Computational Linguistics stretches all the way back to the Cold War era, where we built machines to translate Russian to English. This task is called machine translating, or MT.
To give you an idea of the state of computing back then, computers were the size of rooms and they all computed everything off of punch cards.
What does it mean for a computer to communicate in or interpret a human language?
Language involves complex symbol systems.
Computers are very fast mechanical symbol-processors.
Computer’s linguistic capabilities come from programs we write for them.
There are natural connections between linguistic processing and computation, complexity of linguistic patterns and complexity of mathematical models of computation.
I mean, think about the Star Trek Universal Translator!
Methods based on statistical analyses of linguistic data have improved the accuracy with which systems carry out tasks like understanding syntactic structure of a sentence.
It also suggests that humans might learn from experience by means of induction using statistical regularities.
So lets jump right into morphological processing.
The task of an automatic morphological analyzer is to take a word in a language and break it down into its stem along with any modifiers that are attached.
The first step is to identify separate words. This could be easy like in English where we have delimiters like spaces and punctuation, and sentences start with capital letters. But in languages where there are no word boundaries, like Japanese, the task is way harder.
With Kanji in particular, there’s a genuine ambiguity how certain common multi-character words are to be segmented and different analyzers differ in their segmentation decisions.
Sometimes instead of a full analysis, a simple stemming algorithm is used in which it strips a word of all its modifiers. Like in search engines, which are perfectly happy to find love where the word given is loved.
You could also use a fully inflected lexicon which includes every possible affixed form of every word in the language, but that can be unreasonable. Tamil has about 2,000 inflected forms per verb, while the number of inflected forms for a given Turkish stem may be in the millions.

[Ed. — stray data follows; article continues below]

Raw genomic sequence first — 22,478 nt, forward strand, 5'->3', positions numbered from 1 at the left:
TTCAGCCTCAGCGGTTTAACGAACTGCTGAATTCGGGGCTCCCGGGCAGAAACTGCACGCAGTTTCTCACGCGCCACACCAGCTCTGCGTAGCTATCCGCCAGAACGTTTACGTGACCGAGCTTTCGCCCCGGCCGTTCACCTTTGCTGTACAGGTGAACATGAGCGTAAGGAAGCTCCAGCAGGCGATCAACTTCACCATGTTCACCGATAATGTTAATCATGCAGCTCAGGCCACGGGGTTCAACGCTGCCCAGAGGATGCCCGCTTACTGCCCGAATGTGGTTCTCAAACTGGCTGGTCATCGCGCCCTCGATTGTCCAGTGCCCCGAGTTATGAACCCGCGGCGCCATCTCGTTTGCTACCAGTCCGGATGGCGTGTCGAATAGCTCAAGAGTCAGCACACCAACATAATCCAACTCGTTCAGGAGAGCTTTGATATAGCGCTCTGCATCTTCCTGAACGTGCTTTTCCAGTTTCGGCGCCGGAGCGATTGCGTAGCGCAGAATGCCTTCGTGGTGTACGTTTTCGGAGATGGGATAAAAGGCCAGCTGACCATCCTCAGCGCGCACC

Morphological analysis and synthesis
So, you may familiar with the idea that, whenever we learn a language we learn the pattern and then are taught the exceptions. Computers are no different.
finite state transducer
declarative pattern-action morphological rule
We do this with a pattern action approach. The one I’m going to show is declarative, because this separates linguistic data from the computer programs that operate on the data, which are called finite-state transducers, since they have a finite number of states (6 in this case) and the number of states is predetermined before runtime.
Let’s walk through the computer analyzing cried using the transducer
- Starts in its initial state, on receiving c prints c, and advances to state 2.
- On seeing r it prints r and advances to state 3.
- On seeing i as input, it prints y as output, advancing to state 4.
- On seeing e in its input, it prints + as output, advancing to state 5.
- On seeing d as input, it prints ed as output, and reaches the final state.
Given cried as input, it yields cry+ed as output. They are bidirectional, so they can be used in both analysis and synthesis.